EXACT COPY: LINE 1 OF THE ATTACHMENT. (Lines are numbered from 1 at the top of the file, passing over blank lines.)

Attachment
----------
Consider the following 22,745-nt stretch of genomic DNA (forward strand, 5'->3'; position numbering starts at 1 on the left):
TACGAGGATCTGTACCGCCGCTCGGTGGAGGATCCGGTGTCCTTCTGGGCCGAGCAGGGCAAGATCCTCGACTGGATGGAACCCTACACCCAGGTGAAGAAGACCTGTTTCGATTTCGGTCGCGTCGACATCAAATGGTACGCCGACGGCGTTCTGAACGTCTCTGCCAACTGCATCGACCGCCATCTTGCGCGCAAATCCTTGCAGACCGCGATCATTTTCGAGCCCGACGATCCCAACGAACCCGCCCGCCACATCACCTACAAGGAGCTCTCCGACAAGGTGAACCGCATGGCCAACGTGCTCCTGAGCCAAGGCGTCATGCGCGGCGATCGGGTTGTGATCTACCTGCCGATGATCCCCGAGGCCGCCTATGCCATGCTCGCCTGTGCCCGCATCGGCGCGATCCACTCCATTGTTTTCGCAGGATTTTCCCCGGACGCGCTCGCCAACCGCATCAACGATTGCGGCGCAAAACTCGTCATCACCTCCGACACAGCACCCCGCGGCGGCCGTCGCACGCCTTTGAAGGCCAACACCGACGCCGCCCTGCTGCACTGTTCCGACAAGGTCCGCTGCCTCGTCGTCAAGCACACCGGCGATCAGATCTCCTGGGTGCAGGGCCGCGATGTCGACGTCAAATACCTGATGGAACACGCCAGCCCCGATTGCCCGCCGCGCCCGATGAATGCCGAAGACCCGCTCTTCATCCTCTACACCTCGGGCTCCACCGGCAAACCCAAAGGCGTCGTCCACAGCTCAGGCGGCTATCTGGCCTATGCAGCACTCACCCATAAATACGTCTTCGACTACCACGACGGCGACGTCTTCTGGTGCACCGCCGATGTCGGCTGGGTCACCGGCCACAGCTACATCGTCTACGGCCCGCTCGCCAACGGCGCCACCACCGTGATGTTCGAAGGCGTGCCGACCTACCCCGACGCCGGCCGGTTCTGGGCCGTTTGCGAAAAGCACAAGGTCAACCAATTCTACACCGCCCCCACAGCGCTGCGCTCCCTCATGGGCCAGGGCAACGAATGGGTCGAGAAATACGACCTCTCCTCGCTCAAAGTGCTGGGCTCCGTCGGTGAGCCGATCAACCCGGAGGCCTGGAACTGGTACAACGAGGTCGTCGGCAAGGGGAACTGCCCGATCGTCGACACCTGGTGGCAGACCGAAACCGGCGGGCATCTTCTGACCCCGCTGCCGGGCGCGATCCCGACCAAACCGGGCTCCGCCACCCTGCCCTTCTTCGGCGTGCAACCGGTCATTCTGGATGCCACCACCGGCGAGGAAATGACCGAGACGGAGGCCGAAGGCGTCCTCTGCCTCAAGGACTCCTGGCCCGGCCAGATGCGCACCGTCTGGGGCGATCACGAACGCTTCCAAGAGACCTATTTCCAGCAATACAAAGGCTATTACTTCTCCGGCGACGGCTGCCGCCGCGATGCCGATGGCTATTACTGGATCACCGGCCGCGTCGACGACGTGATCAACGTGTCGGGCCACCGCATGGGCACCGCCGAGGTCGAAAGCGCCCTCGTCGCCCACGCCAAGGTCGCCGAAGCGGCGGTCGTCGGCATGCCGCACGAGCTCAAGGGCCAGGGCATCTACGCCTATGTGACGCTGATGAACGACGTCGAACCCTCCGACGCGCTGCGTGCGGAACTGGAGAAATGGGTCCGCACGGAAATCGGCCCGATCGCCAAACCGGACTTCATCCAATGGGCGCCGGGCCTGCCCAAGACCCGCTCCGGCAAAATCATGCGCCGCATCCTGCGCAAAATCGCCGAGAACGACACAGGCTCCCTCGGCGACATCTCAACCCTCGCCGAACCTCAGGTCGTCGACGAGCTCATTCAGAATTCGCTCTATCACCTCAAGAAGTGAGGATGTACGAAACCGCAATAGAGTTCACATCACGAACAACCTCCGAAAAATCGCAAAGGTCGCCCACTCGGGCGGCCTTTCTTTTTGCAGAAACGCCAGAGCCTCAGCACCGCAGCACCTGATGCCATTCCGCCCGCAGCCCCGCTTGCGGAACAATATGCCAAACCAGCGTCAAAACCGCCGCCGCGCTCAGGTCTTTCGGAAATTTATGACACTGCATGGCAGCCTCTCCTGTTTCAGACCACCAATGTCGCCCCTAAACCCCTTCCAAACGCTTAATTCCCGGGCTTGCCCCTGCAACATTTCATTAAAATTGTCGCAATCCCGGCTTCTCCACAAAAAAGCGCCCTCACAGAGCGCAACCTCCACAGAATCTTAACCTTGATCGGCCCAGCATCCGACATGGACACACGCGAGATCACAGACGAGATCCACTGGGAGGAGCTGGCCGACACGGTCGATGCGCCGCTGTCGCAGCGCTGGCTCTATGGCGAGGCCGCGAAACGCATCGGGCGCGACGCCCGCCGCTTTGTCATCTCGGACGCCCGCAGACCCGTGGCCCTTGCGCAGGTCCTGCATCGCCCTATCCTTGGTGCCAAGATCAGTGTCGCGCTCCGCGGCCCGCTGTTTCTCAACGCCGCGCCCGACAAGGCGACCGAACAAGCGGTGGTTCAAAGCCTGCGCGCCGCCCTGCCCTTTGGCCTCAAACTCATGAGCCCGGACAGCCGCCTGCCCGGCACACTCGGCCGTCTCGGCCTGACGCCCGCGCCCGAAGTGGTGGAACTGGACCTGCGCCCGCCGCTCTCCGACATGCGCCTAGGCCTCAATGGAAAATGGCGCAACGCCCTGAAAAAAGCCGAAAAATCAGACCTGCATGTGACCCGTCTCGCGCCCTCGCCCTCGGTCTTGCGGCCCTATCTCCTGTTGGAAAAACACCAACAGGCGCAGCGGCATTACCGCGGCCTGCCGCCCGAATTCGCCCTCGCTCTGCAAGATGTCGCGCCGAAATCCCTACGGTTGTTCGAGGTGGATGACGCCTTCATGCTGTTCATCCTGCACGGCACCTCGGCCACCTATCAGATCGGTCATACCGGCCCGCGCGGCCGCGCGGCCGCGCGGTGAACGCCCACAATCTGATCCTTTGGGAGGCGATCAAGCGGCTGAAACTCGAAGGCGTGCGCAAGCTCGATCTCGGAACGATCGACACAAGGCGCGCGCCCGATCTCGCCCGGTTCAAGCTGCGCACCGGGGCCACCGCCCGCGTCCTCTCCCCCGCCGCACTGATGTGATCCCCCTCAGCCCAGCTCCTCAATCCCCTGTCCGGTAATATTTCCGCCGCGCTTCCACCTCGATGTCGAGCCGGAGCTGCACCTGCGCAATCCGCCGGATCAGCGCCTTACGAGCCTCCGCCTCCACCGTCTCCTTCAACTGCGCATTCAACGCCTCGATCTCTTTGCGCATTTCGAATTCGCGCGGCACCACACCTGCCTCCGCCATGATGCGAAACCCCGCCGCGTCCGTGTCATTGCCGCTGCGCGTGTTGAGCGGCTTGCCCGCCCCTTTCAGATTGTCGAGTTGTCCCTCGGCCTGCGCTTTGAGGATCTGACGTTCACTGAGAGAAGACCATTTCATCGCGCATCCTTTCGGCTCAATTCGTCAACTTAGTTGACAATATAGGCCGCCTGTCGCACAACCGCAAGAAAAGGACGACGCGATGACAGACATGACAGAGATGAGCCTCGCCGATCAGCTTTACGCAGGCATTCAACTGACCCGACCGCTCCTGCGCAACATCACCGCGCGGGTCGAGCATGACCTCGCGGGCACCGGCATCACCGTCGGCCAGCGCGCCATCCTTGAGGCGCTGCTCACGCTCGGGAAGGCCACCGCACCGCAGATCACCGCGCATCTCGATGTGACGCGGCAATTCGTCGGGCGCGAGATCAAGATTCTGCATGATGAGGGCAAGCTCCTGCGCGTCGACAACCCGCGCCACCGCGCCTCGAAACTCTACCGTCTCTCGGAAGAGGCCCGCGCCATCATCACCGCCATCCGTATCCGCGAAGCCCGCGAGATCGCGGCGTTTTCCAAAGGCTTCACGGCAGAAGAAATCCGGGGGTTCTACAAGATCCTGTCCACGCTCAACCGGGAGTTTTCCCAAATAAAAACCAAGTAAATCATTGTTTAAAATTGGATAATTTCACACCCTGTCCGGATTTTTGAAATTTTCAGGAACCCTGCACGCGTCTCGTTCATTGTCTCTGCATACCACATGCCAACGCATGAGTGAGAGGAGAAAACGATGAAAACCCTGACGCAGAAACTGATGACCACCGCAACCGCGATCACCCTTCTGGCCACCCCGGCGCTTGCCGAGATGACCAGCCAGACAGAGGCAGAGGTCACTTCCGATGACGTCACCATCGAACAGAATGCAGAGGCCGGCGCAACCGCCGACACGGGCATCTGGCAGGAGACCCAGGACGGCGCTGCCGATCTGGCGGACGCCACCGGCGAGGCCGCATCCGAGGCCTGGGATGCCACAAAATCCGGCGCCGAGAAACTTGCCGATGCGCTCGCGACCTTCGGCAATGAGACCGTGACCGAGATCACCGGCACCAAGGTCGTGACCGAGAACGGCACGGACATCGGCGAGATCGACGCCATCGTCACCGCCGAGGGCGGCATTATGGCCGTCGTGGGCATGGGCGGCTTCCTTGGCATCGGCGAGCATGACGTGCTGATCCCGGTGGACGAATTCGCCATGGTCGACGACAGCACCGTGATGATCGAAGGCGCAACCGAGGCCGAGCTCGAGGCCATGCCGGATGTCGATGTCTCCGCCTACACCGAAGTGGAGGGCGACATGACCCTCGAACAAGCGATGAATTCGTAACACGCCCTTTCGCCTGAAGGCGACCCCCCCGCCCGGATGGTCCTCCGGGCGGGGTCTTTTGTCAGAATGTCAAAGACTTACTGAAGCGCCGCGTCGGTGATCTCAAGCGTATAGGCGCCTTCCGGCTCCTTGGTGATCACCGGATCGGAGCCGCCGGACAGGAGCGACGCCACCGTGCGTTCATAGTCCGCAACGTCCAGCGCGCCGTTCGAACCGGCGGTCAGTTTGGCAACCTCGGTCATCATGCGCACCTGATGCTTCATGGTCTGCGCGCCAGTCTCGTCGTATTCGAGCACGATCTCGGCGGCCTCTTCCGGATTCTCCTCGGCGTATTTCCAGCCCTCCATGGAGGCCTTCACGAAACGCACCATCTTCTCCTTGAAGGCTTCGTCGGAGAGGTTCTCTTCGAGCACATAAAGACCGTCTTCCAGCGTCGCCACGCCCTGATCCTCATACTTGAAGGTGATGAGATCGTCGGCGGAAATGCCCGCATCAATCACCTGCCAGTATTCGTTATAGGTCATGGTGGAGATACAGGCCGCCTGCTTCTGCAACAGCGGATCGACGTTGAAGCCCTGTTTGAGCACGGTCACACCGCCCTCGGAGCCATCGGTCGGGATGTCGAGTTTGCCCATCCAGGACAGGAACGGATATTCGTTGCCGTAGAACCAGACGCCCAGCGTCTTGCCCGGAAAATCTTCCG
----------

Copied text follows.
Consider the following 22,745-nt stretch of genomic DNA (forward strand, 5'->3'; position numbering starts at 1 on the left):